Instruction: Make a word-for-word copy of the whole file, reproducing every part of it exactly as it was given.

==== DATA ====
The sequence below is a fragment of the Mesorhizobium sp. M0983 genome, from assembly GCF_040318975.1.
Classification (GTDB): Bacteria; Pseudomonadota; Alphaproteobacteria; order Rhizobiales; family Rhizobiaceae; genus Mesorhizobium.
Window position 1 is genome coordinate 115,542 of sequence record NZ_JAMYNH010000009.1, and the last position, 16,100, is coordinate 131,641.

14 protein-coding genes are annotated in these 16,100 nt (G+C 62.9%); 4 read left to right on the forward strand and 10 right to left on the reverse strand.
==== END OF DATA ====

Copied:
The sequence below is a fragment of the Mesorhizobium sp. M0983 genome, from assembly GCF_040318975.1.
Classification (GTDB): Bacteria; Pseudomonadota; Alphaproteobacteria; order Rhizobiales; family Rhizobiaceae; genus Mesorhizobium.
Window position 1 is genome coordinate 115,542 of sequence record NZ_JAMYNH010000009.1, and the last position, 16,100, is coordinate 131,641.

14 protein-coding genes are annotated in these 16,100 nt (G+C 62.9%); 4 read left to right on the forward strand and 10 right to left on the reverse strand.